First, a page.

A hitchhiking robot has set out for a journey across Canada on Sunday, aiming to get from Nova Scotia to British Columbia.
Starting his journey in Halifax, the robot is part of a social experiment testing whether drivers would pick him up and deliver in one piece over 6000km to an art gallery in Victoria.
“Usually, we are concerned with whether we can trust robots. This project asks: can robots trust human beings?” said Frauke Zeller, from the Ryerson University in Canada, one of the projects’ authors.
Named hitchBOT, the robot can engage in conversation on various topics with the drivers and share moments from his journey with followers on social media. He can chat particularly well about its creation and personal history and also give information about his family.
“We expect hitchBOT to be charming and trustworthy enough in its conversation to secure rides across Canada,” said David Harris Smith, from the McMaster University, co-author of the project.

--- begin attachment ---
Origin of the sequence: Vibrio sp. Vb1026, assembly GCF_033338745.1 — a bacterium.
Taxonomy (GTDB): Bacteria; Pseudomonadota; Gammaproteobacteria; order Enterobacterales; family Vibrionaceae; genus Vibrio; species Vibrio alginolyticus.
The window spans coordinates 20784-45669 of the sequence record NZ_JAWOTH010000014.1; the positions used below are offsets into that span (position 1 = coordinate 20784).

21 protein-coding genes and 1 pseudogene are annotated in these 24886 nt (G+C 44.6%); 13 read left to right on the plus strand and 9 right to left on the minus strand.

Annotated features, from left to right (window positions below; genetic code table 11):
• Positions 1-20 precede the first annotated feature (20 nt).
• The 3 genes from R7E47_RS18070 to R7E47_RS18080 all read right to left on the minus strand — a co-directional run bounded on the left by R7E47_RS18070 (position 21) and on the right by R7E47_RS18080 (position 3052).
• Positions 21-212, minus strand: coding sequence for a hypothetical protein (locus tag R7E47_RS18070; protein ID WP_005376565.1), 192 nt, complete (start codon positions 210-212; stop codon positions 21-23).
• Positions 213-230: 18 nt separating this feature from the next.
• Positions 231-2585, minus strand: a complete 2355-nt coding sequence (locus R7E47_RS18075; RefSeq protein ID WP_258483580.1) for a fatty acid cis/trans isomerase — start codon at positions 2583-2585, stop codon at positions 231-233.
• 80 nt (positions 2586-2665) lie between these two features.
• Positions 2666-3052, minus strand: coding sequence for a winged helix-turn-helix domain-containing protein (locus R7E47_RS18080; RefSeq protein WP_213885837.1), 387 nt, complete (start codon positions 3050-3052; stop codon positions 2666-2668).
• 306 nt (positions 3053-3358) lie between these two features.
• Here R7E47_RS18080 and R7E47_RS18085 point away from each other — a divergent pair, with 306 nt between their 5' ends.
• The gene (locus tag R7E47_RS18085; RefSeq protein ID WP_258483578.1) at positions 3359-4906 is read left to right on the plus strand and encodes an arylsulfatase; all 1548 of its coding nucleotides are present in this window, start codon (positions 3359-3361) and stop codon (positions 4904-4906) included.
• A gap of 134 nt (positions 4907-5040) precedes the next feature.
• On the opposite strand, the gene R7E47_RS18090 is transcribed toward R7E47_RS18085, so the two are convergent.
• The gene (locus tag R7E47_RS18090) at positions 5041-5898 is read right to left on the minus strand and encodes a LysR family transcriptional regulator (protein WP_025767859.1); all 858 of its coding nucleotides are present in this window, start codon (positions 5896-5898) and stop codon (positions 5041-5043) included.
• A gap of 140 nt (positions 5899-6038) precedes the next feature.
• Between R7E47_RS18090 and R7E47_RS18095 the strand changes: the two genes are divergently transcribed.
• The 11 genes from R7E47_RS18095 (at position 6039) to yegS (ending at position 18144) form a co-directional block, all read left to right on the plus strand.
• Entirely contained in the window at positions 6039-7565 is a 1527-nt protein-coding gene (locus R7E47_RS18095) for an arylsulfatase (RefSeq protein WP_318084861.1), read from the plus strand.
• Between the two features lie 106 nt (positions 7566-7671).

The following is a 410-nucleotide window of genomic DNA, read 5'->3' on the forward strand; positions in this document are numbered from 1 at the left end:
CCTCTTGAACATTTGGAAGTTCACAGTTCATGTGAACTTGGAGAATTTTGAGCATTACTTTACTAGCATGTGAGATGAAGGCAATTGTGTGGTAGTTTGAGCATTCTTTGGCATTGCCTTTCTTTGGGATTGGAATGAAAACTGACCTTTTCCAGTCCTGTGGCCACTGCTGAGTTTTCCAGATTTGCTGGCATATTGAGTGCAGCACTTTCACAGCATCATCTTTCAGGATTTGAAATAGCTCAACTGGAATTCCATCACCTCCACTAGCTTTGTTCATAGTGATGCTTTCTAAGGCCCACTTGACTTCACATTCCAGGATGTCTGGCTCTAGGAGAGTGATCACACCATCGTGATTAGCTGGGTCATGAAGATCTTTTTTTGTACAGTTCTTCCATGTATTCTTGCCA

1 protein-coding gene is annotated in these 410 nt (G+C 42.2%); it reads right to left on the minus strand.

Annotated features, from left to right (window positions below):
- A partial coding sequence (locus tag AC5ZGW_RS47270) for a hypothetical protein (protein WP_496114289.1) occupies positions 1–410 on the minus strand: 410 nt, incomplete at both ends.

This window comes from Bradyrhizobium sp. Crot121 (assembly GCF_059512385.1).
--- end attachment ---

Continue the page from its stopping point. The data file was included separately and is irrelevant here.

“hitchBOT will have to rely on people to get around, including being strapped into a car seat belt.”
The robot’s trip across Canada will provide the researchers with a unique opportunity to study human-robot interaction and test artificial intelligence and speech recognition technologies.
There is no set time limit for the robot to complete the journey and the researchers hope people will treat him kindly. However, in case it gets lost along the way, it is equipped with GPS and a 3G wireless connection to allow the robot to be located.